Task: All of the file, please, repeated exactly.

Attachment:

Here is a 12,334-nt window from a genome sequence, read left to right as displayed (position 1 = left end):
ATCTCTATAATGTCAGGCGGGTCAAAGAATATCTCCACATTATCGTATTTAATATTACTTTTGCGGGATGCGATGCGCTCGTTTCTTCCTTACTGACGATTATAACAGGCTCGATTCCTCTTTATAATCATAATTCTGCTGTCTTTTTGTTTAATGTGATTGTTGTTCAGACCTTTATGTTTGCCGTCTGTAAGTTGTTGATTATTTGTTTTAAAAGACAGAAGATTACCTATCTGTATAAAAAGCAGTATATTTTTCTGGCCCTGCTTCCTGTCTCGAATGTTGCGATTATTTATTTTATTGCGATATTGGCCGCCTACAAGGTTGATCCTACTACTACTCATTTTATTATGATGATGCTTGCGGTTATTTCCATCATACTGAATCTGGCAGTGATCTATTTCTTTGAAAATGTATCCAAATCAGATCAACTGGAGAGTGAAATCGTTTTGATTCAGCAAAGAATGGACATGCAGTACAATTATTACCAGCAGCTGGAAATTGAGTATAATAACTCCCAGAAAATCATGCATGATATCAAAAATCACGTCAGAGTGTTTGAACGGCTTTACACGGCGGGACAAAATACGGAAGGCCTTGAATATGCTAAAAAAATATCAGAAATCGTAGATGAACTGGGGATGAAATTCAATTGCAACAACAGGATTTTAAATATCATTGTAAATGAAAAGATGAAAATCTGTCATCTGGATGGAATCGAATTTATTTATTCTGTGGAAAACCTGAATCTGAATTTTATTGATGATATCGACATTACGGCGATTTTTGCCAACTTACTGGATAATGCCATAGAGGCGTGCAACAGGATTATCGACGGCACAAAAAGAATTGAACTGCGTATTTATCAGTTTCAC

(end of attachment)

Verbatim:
Here is a 12,334-nt window from a genome sequence, read left to right as displayed (position 1 = left end):
ATCTCTATAATGTCAGGCGGGTCAAAGAATATCTCCACATTATCGTATTTAATATTACTTTTGCGGGATGCGATGCGCTCGTTTCTTCCTTACTGACGATTATAACAGGCTCGATTCCTCTTTATAATCATAATTCTGCTGTCTTTTTGTTTAATGTGATTGTTGTTCAGACCTTTATGTTTGCCGTCTGTAAGTTGTTGATTATTTGTTTTAAAAGACAGAAGATTACCTATCTGTATAAAAAGCAGTATATTTTTCTGGCCCTGCTTCCTGTCTCGAATGTTGCGATTATTTATTTTATTGCGATATTGGCCGCCTACAAGGTTGATCCTACTACTACTCATTTTATTATGATGATGCTTGCGGTTATTTCCATCATACTGAATCTGGCAGTGATCTATTTCTTTGAAAATGTATCCAAATCAGATCAACTGGAGAGTGAAATCGTTTTGATTCAGCAAAGAATGGACATGCAGTACAATTATTACCAGCAGCTGGAAATTGAGTATAATAACTCCCAGAAAATCATGCATGATATCAAAAATCACGTCAGAGTGTTTGAACGGCTTTACACGGCGGGACAAAATACGGAAGGCCTTGAATATGCTAAAAAAATATCAGAAATCGTAGATGAACTGGGGATGAAATTCAATTGCAACAACAGGATTTTAAATATCATTGTAAATGAAAAGATGAAAATCTGTCATCTGGATGGAATCGAATTTATTTATTCTGTGGAAAACCTGAATCTGAATTTTATTGATGATATCGACATTACGGCGATTTTTGCCAACTTACTGGATAATGCCATAGAGGCGTGCAACAGGATTATCGACGGCACAAAAAGAATTGAACTGCGTATTTATCAGTTTCAC